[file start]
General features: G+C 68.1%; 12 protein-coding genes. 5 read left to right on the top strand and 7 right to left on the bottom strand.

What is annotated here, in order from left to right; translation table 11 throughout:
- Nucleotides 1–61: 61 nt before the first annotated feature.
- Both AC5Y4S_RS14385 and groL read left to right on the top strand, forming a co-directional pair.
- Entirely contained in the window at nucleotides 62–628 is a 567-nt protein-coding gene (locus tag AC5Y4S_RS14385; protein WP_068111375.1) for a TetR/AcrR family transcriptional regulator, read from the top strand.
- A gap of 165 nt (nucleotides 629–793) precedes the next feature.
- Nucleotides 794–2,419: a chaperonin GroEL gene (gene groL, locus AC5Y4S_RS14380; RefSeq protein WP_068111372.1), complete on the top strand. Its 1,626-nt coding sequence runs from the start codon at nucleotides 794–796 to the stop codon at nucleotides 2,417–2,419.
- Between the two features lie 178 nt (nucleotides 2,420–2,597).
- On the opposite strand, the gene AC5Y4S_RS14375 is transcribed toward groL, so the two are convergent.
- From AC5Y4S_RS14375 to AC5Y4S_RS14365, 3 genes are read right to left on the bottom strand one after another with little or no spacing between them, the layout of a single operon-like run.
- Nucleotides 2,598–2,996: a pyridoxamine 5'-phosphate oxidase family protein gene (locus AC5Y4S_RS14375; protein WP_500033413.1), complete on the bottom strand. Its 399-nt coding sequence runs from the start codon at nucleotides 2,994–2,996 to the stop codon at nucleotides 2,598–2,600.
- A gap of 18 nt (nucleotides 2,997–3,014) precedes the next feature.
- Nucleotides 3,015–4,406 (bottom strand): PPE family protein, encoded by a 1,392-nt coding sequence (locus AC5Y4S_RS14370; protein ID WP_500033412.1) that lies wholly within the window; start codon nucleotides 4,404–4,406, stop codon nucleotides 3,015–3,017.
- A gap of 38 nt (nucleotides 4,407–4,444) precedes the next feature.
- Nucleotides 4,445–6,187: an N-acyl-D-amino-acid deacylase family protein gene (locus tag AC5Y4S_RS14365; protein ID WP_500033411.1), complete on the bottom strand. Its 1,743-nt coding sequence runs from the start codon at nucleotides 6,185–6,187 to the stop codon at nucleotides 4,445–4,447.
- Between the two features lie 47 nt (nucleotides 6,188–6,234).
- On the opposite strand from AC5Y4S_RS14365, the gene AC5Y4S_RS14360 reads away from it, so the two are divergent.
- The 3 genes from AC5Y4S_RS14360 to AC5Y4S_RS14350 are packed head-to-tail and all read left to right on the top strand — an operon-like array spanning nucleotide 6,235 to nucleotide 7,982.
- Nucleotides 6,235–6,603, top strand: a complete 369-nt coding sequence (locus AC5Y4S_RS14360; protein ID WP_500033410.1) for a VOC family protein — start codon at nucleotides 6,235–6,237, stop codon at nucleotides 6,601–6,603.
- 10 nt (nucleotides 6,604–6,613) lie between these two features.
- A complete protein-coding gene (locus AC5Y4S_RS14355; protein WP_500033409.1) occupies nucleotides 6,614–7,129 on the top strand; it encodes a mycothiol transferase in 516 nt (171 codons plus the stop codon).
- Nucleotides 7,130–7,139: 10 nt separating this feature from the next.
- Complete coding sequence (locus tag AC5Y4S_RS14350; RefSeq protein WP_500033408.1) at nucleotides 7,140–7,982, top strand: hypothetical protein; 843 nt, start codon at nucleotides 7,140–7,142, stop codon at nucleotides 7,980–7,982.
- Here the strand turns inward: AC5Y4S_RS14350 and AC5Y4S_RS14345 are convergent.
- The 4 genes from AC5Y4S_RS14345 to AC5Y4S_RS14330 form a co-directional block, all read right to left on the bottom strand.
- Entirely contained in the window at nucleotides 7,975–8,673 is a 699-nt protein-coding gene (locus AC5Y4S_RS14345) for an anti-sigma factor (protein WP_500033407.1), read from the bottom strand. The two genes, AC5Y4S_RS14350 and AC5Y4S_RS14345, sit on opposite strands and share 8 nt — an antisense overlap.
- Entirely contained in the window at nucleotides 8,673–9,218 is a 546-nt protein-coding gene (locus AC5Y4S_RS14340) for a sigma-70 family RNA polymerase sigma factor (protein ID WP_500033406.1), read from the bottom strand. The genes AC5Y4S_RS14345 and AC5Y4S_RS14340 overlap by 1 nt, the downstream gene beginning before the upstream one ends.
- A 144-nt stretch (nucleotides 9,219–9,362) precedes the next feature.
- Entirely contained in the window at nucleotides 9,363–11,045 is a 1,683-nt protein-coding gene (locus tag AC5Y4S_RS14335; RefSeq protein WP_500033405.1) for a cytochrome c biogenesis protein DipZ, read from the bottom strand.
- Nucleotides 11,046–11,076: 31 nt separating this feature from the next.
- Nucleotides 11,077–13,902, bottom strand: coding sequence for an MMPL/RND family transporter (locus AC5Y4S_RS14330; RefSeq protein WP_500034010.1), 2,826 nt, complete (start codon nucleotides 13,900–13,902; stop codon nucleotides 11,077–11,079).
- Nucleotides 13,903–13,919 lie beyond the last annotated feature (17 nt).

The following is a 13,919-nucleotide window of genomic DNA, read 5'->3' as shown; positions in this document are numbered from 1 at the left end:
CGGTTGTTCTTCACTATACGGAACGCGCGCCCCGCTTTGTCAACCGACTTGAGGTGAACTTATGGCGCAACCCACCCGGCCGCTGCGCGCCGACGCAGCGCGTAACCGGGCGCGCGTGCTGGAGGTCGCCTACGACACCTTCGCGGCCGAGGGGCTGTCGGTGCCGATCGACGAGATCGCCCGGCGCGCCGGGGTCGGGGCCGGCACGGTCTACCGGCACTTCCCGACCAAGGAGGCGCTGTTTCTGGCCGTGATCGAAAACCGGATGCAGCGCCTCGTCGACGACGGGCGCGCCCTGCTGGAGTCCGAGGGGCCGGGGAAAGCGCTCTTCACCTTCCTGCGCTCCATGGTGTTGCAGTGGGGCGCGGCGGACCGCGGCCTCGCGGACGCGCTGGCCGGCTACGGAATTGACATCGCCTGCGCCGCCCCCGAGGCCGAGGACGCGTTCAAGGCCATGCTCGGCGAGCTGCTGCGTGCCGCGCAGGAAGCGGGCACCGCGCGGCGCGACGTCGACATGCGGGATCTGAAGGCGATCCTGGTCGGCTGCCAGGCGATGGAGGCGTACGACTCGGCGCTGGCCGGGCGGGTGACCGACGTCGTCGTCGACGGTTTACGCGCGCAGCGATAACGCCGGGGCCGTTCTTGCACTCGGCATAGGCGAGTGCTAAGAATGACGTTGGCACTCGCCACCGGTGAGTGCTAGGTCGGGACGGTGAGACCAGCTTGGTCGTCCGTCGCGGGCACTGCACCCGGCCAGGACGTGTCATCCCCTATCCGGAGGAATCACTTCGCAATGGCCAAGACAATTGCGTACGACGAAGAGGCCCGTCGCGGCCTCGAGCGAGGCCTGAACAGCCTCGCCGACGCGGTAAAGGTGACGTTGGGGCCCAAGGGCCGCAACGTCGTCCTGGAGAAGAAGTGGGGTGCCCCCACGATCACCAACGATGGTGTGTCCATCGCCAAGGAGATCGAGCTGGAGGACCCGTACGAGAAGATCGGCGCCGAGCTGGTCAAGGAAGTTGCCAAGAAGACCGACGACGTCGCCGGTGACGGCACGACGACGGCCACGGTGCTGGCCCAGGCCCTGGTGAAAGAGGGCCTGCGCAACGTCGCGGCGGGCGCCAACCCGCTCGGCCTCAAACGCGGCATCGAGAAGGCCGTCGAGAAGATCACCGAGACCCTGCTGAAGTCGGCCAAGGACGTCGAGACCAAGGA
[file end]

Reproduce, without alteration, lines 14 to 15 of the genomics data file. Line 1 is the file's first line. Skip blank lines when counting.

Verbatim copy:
- A gap of 38 nt (nucleotides 4,407–4,444) precedes the next feature.
- Nucleotides 4,445–6,187: an N-acyl-D-amino-acid deacylase family protein gene (locus tag AC5Y4S_RS14365; protein ID WP_500033411.1), complete on the bottom strand. Its 1,743-nt coding sequence runs from the start codon at nucleotides 6,185–6,187 to the stop codon at nucleotides 4,445–4,447.